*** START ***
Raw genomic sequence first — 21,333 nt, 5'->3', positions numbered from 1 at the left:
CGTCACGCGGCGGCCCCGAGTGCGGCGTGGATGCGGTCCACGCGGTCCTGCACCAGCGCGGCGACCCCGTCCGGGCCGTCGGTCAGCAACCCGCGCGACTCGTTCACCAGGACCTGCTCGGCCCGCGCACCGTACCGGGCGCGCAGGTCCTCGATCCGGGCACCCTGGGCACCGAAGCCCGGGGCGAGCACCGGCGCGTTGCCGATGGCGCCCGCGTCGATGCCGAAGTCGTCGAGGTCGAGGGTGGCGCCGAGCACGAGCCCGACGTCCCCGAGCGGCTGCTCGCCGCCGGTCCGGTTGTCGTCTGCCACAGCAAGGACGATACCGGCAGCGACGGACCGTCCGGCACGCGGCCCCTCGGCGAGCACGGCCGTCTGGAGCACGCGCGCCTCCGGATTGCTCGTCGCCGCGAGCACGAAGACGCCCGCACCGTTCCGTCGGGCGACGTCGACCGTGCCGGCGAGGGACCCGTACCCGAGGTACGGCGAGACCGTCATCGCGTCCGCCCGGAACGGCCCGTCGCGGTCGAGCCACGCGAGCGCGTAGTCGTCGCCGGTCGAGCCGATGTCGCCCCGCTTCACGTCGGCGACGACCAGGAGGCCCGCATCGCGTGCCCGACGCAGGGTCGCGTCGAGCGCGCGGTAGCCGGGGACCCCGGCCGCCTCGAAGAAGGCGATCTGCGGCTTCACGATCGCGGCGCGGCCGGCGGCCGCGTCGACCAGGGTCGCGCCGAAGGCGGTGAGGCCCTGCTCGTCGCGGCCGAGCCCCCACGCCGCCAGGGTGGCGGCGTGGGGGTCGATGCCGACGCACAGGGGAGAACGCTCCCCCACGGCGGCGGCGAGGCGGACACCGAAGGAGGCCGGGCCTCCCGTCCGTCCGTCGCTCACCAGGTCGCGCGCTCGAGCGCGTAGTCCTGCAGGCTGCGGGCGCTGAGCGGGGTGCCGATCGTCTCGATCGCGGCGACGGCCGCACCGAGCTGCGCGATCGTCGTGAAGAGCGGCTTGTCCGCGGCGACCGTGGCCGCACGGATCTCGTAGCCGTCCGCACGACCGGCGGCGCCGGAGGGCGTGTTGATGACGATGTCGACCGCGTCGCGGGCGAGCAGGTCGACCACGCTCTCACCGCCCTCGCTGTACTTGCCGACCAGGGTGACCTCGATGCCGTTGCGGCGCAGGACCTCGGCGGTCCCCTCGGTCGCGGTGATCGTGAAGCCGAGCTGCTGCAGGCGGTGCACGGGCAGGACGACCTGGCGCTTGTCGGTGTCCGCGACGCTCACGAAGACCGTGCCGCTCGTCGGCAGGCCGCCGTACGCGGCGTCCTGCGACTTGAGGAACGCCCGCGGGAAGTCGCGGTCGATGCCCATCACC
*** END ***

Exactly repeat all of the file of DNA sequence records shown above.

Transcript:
Raw genomic sequence first — 21,333 nt, 5'->3', positions numbered from 1 at the left:
CGTCACGCGGCGGCCCCGAGTGCGGCGTGGATGCGGTCCACGCGGTCCTGCACCAGCGCGGCGACCCCGTCCGGGCCGTCGGTCAGCAACCCGCGCGACTCGTTCACCAGGACCTGCTCGGCCCGCGCACCGTACCGGGCGCGCAGGTCCTCGATCCGGGCACCCTGGGCACCGAAGCCCGGGGCGAGCACCGGCGCGTTGCCGATGGCGCCCGCGTCGATGCCGAAGTCGTCGAGGTCGAGGGTGGCGCCGAGCACGAGCCCGACGTCCCCGAGCGGCTGCTCGCCGCCGGTCCGGTTGTCGTCTGCCACAGCAAGGACGATACCGGCAGCGACGGACCGTCCGGCACGCGGCCCCTCGGCGAGCACGGCCGTCTGGAGCACGCGCGCCTCCGGATTGCTCGTCGCCGCGAGCACGAAGACGCCCGCACCGTTCCGTCGGGCGACGTCGACCGTGCCGGCGAGGGACCCGTACCCGAGGTACGGCGAGACCGTCATCGCGTCCGCCCGGAACGGCCCGTCGCGGTCGAGCCACGCGAGCGCGTAGTCGTCGCCGGTCGAGCCGATGTCGCCCCGCTTCACGTCGGCGACGACCAGGAGGCCCGCATCGCGTGCCCGACGCAGGGTCGCGTCGAGCGCGCGGTAGCCGGGGACCCCGGCCGCCTCGAAGAAGGCGATCTGCGGCTTCACGATCGCGGCGCGGCCGGCGGCCGCGTCGACCAGGGTCGCGCCGAAGGCGGTGAGGCCCTGCTCGTCGCGGCCGAGCCCCCACGCCGCCAGGGTGGCGGCGTGGGGGTCGATGCCGACGCACAGGGGAGAACGCTCCCCCACGGCGGCGGCGAGGCGGACACCGAAGGAGGCCGGGCCTCCCGTCCGTCCGTCGCTCACCAGGTCGCGCGCTCGAGCGCGTAGTCCTGCAGGCTGCGGGCGCTGAGCGGGGTGCCGATCGTCTCGATCGCGGCGACGGCCGCACCGAGCTGCGCGATCGTCGTGAAGAGCGGCTTGTCCGCGGCGACCGTGGCCGCACGGATCTCGTAGCCGTCCGCACGACCGGCGGCGCCGGAGGGCGTGTTGATGACGATGTCGACCGCGTCGCGGGCGAGCAGGTCGACCACGCTCTCACCGCCCTCGCTGTACTTGCCGACCAGGGTGACCTCGATGCCGTTGCGGCGCAGGACCTCGGCGGTCCCCTCGGTCGCGGTGATCGTGAAGCCGAGCTGCTGCAGGCGGTGCACGGGCAGGACGACCTGGCGCTTGTCGGTGTCCGCGACGCTCACGAAGACCGTGCCGCTCGTCGGCAGGCCGCCGTACGCGGCGTCCTGCGACTTGAGGAACGCCCGCGGGAAGTCGCGGTCGATGCCCATCACC